MARLA RUZICKA: We're working on developing a proposal with him.
JEFFREY BROWN: Marla Ruzicka was an unusual presence in war-torn Afghanistan and Iraq...
MARLA RUZICKA: We'll try as soon as we can to help you get your information.
JEFFREY BROWN: ...Where she would visit bereaved or injured civilians. Since the Pentagon said it wasn't keeping track of civilian casualties, Ruzicka decided she would, and the young activist from Northern California formed her own non-profit organization called CIVIC, The Campaign for Innocent Victims in Conflict.
MARLA RUZICKA: I, for one, was not expecting that there would be this many civilian casualties.
JEFFREY BROWN: She was, by all accounts, an irrepressible one-woman operation. In Afghanistan, for example, she conducted field operations and counted some 2,000 families whose relatives had been wounded accidentally during U.S. military operations. She explained why she did her work in this 2002 interview on National Public Radio.
MARLA RUZICKA: In war innocent civilians shouldn't be hurt. It happens. Now we have to see what you do to help the families that were hurt.
JEFFREY BROWN: After American forces took Iraq, Ruzicka went door-to-door and visited hospitals.
MARLA RUZICKA: Does Haider understand? I mean, does he miss his mommy?
JEFFREY BROWN: She successfully lobbied Congress to appropriate nearly $30 million in compensation for families in the two countries. And she tried to put a human face on the statistics.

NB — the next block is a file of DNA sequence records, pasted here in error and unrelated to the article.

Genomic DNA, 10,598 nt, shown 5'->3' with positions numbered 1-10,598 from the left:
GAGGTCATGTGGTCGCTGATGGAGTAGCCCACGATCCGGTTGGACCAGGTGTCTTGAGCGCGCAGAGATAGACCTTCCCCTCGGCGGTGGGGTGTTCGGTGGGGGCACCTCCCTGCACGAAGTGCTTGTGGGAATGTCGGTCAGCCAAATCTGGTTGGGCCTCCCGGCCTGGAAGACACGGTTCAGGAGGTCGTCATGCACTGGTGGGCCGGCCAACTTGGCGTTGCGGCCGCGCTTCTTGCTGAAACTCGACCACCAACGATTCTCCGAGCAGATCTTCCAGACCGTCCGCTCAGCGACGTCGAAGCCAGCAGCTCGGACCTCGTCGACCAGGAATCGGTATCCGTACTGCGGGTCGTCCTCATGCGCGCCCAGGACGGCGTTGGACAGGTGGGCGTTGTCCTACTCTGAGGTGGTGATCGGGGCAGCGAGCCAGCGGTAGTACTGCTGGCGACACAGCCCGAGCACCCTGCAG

MARLA RUZICKA: Yes, a number, it is important. But it's not as important as making sure that we recognize each number is a human life. Ultimately, what we can do is we can get them long-term medical care; we can get their homes rebuilt and possibly-- it's a hard possibility -- but we're working for some economic assistance. Each number represents a case, represents a need, represents a father, a mother, a loss of life.
JEFFREY BROWN: Last month, 28-year-old Ruzicka returned to Baghdad to work on another set of statistics: Civilians caught in the crossfire of the ongoing insurgency.
MARLA RUZICKA: It takes time. That's why we can't give you a number today or tomorrow. But in a few months, we're confident that after doing exhaustive surveying we'll be able to answer more of those questions.
JEFFREY BROWN: But on Saturday, she herself became a casualty of the insurgent war. She was killed along with her longtime Iraqi aide, Faiz ali Salim, in a suicide car bombing apparently aimed at a convoy of security contractors near their vehicle. They were traveling the airport road in Baghdad to visit an injured Iraqi child.